In our study, we also investigated the effects of ATM AS-ODNs on the apoptotic responses to ionizing radiation in viv o. It was found that the tumors irradiated in combination with the treatment of ATM AS-ODNs were effective in controlling tumor growth and showed higher apoptotic rate. The inhibition rate in the tumors injected with ATM AS-ODNs before exposure to X-ray was 56.1 ± 3.8%, whereas it was 23.2 ± 2.7% in tumors exposed to radiation alone, and a significant difference was found between these two groups (P < 0.05). The results of TUNEL assay demonstrated that the apoptotic rate of the tumors irradiated in combination with the treatment of ATM AS-ODNs was obviously higher than that of control groups. The results of in vivo experiments indicated that the radiosensitivity of SCCVII cells solid tumors were enhanced by the treatment of ATM AS-ODNs and related with the increased radiation-induced apoptosis.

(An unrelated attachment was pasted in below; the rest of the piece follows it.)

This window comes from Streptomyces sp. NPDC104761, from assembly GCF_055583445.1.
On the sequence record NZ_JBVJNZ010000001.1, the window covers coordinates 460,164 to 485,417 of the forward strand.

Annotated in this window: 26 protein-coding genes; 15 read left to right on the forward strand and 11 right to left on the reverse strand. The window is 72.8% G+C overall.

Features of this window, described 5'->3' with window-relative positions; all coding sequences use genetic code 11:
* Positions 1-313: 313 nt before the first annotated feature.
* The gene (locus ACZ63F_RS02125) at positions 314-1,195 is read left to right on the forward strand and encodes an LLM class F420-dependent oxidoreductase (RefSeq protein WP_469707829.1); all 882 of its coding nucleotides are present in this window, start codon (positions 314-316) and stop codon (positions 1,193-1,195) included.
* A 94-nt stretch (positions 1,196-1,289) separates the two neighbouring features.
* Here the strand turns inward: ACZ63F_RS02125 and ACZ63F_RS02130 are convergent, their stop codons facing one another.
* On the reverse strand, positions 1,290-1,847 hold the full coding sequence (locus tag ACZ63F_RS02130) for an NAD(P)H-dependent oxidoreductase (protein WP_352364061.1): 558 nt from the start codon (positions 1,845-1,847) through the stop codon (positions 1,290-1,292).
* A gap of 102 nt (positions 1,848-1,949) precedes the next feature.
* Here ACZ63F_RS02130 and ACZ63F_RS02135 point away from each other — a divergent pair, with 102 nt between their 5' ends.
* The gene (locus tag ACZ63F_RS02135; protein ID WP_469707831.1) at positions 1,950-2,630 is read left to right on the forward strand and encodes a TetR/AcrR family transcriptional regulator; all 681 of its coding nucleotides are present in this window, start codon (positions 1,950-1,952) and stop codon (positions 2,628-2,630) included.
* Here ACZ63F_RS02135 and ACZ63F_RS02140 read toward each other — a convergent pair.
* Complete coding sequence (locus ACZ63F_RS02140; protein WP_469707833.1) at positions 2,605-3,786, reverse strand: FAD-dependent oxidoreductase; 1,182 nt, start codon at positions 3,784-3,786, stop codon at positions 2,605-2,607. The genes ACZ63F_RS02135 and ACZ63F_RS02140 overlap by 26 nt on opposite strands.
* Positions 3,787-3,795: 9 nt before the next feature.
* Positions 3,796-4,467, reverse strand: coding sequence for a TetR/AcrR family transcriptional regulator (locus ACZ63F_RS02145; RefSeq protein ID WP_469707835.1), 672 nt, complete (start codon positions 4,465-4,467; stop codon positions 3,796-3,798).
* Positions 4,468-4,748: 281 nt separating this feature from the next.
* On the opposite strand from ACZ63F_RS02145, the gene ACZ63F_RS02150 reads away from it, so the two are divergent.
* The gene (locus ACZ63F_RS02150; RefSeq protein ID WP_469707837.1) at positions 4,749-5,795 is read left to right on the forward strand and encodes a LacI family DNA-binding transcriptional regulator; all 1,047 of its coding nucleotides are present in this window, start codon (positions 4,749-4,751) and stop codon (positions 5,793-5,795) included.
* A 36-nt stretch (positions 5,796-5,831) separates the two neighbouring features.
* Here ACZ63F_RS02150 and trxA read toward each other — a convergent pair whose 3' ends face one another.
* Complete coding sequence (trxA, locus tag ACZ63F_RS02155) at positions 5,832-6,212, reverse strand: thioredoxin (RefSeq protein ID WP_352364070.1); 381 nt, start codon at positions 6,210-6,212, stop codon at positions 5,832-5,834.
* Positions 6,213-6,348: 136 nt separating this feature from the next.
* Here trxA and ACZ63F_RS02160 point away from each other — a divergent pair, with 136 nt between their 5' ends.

We had demonstrated that the ATM AS-ODNs used in our study could specificly reduce the ATM expression and further result in an increased radiosensitivity in SCCVII cells in vitro and in vivo. The potential mechanism of radiosensitization related with reduced ATM expression should be the defective G2/M cell-cycle checkpoint control and enhanced radiation-induced apoptosis.
This work was supported by the National Natural Science Foundation of China (No. 30572013). We thank the Laboratory of gene therapy at Johns Hopkins University for generous gift of SCCVII cell line. We also thank Dr. Shan Hai (Department of Geriatrics, West China Hospital, Sichuan University, Chengdu, Sichuan, 610041, China) for correcting English of the manuscript.